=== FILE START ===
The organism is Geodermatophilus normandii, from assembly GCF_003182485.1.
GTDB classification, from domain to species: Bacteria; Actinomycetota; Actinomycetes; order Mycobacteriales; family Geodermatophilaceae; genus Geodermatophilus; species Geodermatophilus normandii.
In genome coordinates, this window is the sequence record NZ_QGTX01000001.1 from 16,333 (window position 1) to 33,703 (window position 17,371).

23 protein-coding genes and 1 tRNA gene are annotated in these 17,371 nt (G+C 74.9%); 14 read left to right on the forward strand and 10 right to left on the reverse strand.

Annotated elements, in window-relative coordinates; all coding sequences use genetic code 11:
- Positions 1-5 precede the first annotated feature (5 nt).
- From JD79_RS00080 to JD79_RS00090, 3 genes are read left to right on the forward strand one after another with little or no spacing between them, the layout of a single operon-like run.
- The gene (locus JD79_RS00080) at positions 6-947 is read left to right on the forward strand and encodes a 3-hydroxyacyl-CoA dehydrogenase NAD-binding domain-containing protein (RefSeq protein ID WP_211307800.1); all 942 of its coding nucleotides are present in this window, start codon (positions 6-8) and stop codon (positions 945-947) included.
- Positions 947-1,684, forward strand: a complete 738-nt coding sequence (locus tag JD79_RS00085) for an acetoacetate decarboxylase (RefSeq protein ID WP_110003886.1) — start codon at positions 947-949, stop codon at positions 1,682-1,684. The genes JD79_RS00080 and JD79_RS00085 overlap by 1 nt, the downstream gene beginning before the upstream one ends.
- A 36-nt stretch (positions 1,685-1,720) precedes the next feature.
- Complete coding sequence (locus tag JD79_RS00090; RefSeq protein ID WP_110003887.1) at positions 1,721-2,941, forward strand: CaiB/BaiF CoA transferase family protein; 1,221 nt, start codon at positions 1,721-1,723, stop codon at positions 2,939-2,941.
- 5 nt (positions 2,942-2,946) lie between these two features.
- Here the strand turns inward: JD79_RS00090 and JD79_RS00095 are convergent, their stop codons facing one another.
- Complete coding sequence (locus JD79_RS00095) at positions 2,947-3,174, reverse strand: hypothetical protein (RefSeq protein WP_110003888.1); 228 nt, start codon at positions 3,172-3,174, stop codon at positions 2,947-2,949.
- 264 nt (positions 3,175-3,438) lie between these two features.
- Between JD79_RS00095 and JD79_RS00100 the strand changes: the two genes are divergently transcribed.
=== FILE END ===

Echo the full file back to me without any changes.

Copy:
The organism is Geodermatophilus normandii, from assembly GCF_003182485.1.
GTDB classification, from domain to species: Bacteria; Actinomycetota; Actinomycetes; order Mycobacteriales; family Geodermatophilaceae; genus Geodermatophilus; species Geodermatophilus normandii.
In genome coordinates, this window is the sequence record NZ_QGTX01000001.1 from 16,333 (window position 1) to 33,703 (window position 17,371).

23 protein-coding genes and 1 tRNA gene are annotated in these 17,371 nt (G+C 74.9%); 14 read left to right on the forward strand and 10 right to left on the reverse strand.

Annotated elements, in window-relative coordinates; all coding sequences use genetic code 11:
- Positions 1-5 precede the first annotated feature (5 nt).
- From JD79_RS00080 to JD79_RS00090, 3 genes are read left to right on the forward strand one after another with little or no spacing between them, the layout of a single operon-like run.
- The gene (locus JD79_RS00080) at positions 6-947 is read left to right on the forward strand and encodes a 3-hydroxyacyl-CoA dehydrogenase NAD-binding domain-containing protein (RefSeq protein ID WP_211307800.1); all 942 of its coding nucleotides are present in this window, start codon (positions 6-8) and stop codon (positions 945-947) included.
- Positions 947-1,684, forward strand: a complete 738-nt coding sequence (locus tag JD79_RS00085) for an acetoacetate decarboxylase (RefSeq protein ID WP_110003886.1) — start codon at positions 947-949, stop codon at positions 1,682-1,684. The genes JD79_RS00080 and JD79_RS00085 overlap by 1 nt, the downstream gene beginning before the upstream one ends.
- A 36-nt stretch (positions 1,685-1,720) precedes the next feature.
- Complete coding sequence (locus tag JD79_RS00090; RefSeq protein ID WP_110003887.1) at positions 1,721-2,941, forward strand: CaiB/BaiF CoA transferase family protein; 1,221 nt, start codon at positions 1,721-1,723, stop codon at positions 2,939-2,941.
- 5 nt (positions 2,942-2,946) lie between these two features.
- Here the strand turns inward: JD79_RS00090 and JD79_RS00095 are convergent, their stop codons facing one another.
- Complete coding sequence (locus JD79_RS00095) at positions 2,947-3,174, reverse strand: hypothetical protein (RefSeq protein WP_110003888.1); 228 nt, start codon at positions 3,172-3,174, stop codon at positions 2,947-2,949.
- 264 nt (positions 3,175-3,438) lie between these two features.
- Between JD79_RS00095 and JD79_RS00100 the strand changes: the two genes are divergently transcribed.